Epson announced two new scanners last year for those who want to archive their film files and/or create wall-worthy prints from their negatives and slides. The Epson Perfection V800 Photo and V850 Pro allow for scanning all sizes up to 4x5 inches using the supplied frames, and up to 8x10 inches without them, including creating contact sheets. While the V850 Pro is the subject of this review, I’ll outline features and differences between the two as we go.

Cynthia Boylan Posted: Dec 11, 2014 0 comments

Are you itching to digitize your film-based medium format images? HP Marketing Corp. is now offering the new Braun FS 120 medium format scanner designed for that exact task.

Filed under
George Schaub Posted: Jan 03, 2014 0 comments

This is a portrait of my Great-Uncle Syl, taken in the late 1940’s, a print that sat in a storage box until last year. Now Syl’s on the web here, shared with family via an e-mail attachment, and will soon be part of a photo book of the family history. If you’ve got boxes of old photos it’s easy to share them too. For those thinking about such a project, and who haven’t scanned before, here are some basic FAQ’s that might get you started.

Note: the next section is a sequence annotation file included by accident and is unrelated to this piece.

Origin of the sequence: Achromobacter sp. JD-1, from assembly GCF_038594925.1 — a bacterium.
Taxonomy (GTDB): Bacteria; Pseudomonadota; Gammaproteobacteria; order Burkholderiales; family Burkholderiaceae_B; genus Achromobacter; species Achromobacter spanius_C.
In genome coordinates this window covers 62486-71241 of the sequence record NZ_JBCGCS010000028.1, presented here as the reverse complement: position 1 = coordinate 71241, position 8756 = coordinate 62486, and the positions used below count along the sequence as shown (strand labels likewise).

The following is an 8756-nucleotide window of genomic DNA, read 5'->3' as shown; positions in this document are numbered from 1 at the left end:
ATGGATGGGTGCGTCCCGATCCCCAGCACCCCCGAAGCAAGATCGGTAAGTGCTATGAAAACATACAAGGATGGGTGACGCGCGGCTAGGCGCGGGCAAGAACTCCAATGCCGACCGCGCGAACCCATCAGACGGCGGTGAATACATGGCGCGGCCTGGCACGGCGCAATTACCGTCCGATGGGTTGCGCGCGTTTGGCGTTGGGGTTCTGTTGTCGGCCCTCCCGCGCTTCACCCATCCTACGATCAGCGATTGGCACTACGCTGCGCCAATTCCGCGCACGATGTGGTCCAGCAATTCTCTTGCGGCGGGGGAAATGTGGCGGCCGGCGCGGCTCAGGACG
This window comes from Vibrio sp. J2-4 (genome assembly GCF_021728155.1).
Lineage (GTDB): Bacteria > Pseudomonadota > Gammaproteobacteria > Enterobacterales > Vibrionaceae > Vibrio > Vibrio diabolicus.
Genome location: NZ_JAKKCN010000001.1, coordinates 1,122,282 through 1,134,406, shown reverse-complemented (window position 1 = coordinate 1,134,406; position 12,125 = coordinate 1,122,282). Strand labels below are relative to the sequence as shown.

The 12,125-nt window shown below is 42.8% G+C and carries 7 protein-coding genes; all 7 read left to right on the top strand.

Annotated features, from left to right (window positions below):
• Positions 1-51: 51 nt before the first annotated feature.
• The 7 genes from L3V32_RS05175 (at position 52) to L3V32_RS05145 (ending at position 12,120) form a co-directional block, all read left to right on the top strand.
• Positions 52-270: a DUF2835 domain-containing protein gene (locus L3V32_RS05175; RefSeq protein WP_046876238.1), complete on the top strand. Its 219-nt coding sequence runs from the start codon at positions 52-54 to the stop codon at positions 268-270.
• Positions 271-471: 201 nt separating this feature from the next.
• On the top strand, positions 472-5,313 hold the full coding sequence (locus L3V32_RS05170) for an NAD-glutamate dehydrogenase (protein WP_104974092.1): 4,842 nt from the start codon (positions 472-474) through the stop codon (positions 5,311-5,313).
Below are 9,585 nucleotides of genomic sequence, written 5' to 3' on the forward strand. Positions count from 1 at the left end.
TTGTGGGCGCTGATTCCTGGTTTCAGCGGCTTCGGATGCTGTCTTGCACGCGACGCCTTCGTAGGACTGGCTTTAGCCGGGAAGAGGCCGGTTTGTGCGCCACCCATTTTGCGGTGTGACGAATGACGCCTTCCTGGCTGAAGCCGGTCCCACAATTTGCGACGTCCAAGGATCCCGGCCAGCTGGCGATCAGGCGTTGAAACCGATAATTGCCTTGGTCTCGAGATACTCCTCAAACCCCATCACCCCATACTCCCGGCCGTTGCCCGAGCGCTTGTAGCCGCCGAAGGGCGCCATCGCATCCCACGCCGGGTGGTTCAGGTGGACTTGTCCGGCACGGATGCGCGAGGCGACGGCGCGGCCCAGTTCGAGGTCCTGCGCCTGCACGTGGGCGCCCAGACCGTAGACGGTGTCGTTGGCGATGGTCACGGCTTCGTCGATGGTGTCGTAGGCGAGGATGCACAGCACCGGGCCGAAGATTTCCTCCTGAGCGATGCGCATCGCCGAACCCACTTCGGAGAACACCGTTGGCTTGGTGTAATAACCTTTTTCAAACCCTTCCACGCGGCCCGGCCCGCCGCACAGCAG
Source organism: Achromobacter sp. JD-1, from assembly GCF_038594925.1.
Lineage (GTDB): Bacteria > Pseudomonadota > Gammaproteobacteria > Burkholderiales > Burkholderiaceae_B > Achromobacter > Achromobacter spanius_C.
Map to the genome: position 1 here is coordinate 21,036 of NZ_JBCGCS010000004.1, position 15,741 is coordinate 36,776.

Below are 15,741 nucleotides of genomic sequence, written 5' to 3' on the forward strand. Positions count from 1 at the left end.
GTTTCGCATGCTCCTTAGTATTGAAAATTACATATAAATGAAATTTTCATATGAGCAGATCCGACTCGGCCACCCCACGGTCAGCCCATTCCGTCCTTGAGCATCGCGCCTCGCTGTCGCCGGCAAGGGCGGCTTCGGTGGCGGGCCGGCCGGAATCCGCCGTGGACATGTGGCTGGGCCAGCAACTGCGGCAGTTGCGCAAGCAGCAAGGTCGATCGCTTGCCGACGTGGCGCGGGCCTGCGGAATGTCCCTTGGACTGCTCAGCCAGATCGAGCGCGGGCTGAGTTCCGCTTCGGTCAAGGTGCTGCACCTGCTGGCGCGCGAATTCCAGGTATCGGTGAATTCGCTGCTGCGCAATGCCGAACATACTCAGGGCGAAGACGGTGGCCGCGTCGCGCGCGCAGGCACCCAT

George Schaub Posted: Nov 08, 2013 Published: Oct 01, 2013 1 comments

Designed for professionals, enthusiasts, schools, and clubs, the OpticFilm 120 scanner from Plustek ($1999) can handle negative and positive film, including 35mm filmstrips, individual 35mm slides, and medium format film up to 6x12cm format. The scanner contains an eight-element glass lens and can deliver up to 10,600dpi optical resolution, with a claimed 4.01 dynamic range using the supplied SilverFast software’s Multi-Exposure function. The tabletop scanner is about the size of a six-slice restaurant toaster (about 8x14.5x7.5”) and is supplied with a complete set of very well-constructed film holders, an IT8 calibration target, and a full version (not a trial) of SilverFast Ai Studio 8 software.

David B. Brooks Posted: Feb 01, 2011 0 comments